How many times have you been in a discussion when you’re asked a question after your mind has drifted off? This is a “deer in headlights” moment, you’ve been caught out not paying attention. I’m certainly guilty of this – listening can be hard work! You could even say it’s an art, as it takes practice to not only continue paying attention but also reacting to what you’re hearing in the best way.
The HBR post What Great Listeners Actually Do saying listening skills are much more than simply not taking while others are speaking, nodding regularly, and being able to repeat what someone has just said.
There are difference levels of listening, as the post says, and to fully committing to every conversation isn’t realistic, but for me one-on-ones are were we need to be be engaged with the person we’re speaking with. I believe that all the levels covered below should be in play with one-on-ones, I’ve put the levels directly from the post as they include some important points:
Level 1: The listener creates a safe environment in which difficult, complex, or emotional issues can be discussed.
Level 2: The listener clears away distractions like phones and laptops, focusing attention on the other person and making appropriate eye-contact. (This behavior not only affects how you are perceived as the listener; it immediately influences the listener’s own attitudes and inner feelings. Acting the part changes how you feel inside. This in turn makes you a better listener.)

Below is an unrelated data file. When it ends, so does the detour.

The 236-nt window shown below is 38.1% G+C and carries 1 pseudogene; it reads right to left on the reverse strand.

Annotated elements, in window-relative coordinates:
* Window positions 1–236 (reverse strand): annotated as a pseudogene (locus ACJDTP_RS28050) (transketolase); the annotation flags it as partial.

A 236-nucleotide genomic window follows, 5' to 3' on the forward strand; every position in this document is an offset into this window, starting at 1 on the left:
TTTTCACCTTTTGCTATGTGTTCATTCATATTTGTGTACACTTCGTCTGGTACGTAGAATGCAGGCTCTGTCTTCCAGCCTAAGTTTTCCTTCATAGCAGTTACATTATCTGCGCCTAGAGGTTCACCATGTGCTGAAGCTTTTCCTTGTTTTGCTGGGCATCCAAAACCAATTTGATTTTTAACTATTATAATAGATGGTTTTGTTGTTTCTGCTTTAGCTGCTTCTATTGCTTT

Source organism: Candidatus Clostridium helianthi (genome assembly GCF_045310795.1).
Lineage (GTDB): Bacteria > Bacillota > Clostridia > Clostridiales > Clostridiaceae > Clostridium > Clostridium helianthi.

Level 3: The listener seeks to understand the substance of what the other person is saying. They capture ideas, ask questions, and restate issues to confirm that their understanding is correct.
Level 4: The listener observes nonbverbal cues, such as facial expressions, perspiration, respiration rates, gestures, posture, and numerous other subtle body language signals. It is estimated that 80% of what we communicate comes from these signals. It sounds strange to some, but you listen with your eyes as well as your ears.
Level 5: The listener increasingly understands the other person’s emotions and feelings about the topic at hand, and identifies and acknowledges them. The listener empathizes with and validates those feelings in a supportive, nonjudgmental way.
Level 6: The listener asks questions that clarify assumptions the other person holds and helps the other person to see the issue in a new light. This could include the listener injecting some thoughts and ideas about the topic that could be useful to the other person. However, good listeners never highjack the conversation so that they or their issues become the subject of the discussion.
There is a big difference between listening and understanding, one-on-ones are a time when we need to be committed to the conversation and observing cues that we’re given. This is not easy – it’s a challenge! We owe our focus to each person on the team because they are important. It’s not about just spending time in a room with them making sure you get your questions out, they need to be heard and know that they have someone who cares about what they have to say.
By responding in a way helps them see a situation in a different light or influencing their thoughts to see other options is part of mentoring. We are mentoring them with our responses. Using our experience individuals can learn through the conversations, which is why there is so much more to just listening.
We hope those who labor under an illusion of superiority about their listening skills will see where they really stand.
Listening is a skill that’s often taken for granted, many would feel it’s an area they don’t need to work on because it could be considered basic. Being a truly good listener does help strengthen relationships and builds trust, but it takes some humility to accept that listening is a skill that needs attention.